- The National Restaurant Association is calling for the U.S. government to prioritize the testing and vaccination of food supply chain workers and restaurant employees, according to the association's new Blueprint for Restaurant Revival, which it shared with Congress Wednesday.
- The trade association recommends that these workers be fast-tracked after healthcare workers, first responders and vulnerable populations.
- "Ensuring that adequate testing, timely test results, protective equipment, and vaccines are available to the industry will help us maintain a safe and secure supply chain from farm to table," the document states.
Though much of the NRA's Blueprint for Restaurant Revival recommendations echo the association's April guidelines, specifically in regards to the creation of a restaurant-specific recovery fund and calls for changes to the Paycheck Protection Program, these testing and vaccination suggestions are new.
Many restaurants in municipalities that are reopening for either indoor our outdoor dining have been forced to close again because their employees have contracted COVID-19. According to a Centers for Disease Control and Prevention study, 12% of food workers said they worked when they were sick with vomiting or diarrhea. Early COVID-19 symptoms are generally more mild and similar to cold and flu-like conditions, which could make it even more likely for restaurant workers to come to work sick and infect their fellow employees.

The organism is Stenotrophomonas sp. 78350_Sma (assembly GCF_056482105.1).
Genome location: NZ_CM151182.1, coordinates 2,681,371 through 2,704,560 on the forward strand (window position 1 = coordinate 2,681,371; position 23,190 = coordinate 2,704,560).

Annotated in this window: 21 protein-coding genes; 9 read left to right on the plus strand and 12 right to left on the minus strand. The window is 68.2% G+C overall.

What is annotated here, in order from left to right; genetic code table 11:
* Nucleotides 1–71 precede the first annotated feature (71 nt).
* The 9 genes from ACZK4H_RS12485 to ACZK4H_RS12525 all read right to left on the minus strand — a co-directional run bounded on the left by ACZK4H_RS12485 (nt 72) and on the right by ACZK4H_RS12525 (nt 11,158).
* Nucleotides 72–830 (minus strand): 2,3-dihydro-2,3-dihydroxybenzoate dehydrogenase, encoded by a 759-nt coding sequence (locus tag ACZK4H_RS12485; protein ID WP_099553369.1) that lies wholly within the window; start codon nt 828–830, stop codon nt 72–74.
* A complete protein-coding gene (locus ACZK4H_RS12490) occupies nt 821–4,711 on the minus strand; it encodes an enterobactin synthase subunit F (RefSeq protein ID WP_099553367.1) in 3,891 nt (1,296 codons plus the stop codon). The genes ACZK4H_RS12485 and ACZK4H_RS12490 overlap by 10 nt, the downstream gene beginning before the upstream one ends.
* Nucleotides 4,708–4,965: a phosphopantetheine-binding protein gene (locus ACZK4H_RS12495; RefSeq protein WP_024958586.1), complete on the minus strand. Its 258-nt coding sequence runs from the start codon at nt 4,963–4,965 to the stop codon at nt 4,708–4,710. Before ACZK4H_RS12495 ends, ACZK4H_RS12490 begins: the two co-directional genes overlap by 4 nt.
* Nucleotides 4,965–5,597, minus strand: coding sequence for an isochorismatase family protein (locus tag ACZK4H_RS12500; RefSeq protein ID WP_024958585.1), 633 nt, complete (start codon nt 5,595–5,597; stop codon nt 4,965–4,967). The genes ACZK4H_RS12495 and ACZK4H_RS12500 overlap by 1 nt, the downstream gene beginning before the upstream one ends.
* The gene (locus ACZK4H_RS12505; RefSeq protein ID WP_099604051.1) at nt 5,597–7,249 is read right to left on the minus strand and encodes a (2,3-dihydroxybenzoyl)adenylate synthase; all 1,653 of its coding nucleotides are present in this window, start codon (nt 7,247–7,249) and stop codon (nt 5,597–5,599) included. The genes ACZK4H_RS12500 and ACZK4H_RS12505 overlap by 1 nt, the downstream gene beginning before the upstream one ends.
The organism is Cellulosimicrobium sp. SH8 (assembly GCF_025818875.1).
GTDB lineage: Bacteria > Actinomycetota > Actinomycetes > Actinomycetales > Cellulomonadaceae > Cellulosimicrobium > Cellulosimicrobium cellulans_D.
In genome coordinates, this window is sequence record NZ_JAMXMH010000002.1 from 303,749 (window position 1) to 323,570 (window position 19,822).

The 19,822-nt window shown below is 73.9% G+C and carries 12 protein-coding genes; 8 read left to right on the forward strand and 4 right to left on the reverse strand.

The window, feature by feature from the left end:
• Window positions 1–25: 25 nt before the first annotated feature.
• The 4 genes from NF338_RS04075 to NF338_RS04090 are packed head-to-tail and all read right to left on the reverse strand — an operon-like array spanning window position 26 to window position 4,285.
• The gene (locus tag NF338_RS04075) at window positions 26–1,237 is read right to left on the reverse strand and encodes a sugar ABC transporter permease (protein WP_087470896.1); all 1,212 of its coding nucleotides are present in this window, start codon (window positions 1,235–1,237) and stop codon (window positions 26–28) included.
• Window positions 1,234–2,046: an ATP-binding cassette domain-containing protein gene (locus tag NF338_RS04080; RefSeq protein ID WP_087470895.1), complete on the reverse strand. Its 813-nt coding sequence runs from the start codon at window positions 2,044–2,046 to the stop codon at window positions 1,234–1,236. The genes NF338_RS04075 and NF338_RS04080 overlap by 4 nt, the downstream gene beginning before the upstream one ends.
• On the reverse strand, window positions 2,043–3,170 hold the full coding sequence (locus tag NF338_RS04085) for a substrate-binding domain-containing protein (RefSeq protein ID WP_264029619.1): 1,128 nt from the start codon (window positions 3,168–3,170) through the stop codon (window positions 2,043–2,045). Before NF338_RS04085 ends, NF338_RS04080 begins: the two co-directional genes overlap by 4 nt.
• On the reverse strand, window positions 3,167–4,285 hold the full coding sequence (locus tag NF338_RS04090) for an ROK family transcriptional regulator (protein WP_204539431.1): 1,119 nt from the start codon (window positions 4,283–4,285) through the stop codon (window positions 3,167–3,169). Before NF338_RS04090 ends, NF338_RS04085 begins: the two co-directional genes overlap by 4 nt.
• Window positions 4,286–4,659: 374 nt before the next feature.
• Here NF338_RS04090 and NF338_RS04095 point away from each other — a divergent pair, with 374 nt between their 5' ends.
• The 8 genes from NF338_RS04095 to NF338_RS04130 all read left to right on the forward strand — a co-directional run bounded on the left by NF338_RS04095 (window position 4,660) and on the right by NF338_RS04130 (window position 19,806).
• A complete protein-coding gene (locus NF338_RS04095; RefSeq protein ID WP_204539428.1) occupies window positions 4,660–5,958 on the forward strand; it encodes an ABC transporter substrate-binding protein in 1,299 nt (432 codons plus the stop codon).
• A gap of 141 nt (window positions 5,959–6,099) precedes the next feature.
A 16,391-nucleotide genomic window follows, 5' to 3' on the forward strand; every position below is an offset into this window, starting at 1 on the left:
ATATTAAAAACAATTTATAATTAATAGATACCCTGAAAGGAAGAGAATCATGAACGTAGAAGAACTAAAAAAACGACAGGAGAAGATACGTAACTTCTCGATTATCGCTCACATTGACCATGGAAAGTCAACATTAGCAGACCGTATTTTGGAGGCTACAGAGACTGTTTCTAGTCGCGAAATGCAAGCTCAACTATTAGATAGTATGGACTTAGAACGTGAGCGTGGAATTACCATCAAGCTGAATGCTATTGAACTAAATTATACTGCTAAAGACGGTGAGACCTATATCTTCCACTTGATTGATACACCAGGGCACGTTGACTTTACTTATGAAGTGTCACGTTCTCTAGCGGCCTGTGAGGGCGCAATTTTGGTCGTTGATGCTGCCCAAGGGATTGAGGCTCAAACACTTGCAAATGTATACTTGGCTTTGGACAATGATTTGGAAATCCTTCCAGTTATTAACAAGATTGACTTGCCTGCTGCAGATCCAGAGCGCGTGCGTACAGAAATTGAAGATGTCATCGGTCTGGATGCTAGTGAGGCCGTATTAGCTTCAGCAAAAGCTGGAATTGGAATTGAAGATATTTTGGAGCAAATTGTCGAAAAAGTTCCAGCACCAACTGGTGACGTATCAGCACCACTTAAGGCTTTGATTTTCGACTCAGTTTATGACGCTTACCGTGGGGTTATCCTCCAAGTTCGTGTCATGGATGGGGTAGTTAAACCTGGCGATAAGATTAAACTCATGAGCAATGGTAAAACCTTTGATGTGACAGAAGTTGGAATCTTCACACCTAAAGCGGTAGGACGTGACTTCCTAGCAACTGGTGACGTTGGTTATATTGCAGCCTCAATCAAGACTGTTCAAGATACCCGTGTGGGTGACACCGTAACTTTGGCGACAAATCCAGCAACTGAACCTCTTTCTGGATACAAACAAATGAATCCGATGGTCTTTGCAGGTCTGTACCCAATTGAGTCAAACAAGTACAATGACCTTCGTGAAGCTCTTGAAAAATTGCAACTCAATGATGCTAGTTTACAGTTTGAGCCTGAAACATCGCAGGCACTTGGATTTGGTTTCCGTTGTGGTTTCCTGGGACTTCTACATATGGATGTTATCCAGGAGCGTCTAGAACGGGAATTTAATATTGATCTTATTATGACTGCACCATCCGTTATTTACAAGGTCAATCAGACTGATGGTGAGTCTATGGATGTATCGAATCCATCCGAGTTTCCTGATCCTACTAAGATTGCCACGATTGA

Major restaurant chains enacted paid sick leave at the start of the pandemic to avoid this situation, with some like McDonald's implementing temperature checks before the start of each employee's shift. These efforts can help weed out potentially infected employees and increase consumer confidence in eating out, but because asymptomatic and presymptomatic carriers can still spread the virus and test results can take up to a week to finalize, there are still gaps in restaurants' best-laid plans.
Because of this, NRA is also calling for the federal government to improve its COVID-19 testing methods and increase its coordination with public health departments to tackle this issue.
"We support modernizing the government's approach to testing and eliminating gaps, which ultimately will help our nation's food supply chain feed American families, especially during times of crisis," the association states in the Blueprint.
Tipped restaurant workers may also feel pressure to return to work even if they feel unsafe to financially support themselves, Sally Abrahamson, a partner with the law firm Outten & Golden, told the Washington Post. Easier access to testing and vaccination when available could help ease employee fears and help restaurants maintain a steady labor force as they struggle to operate amid COVID-19's economic disruption.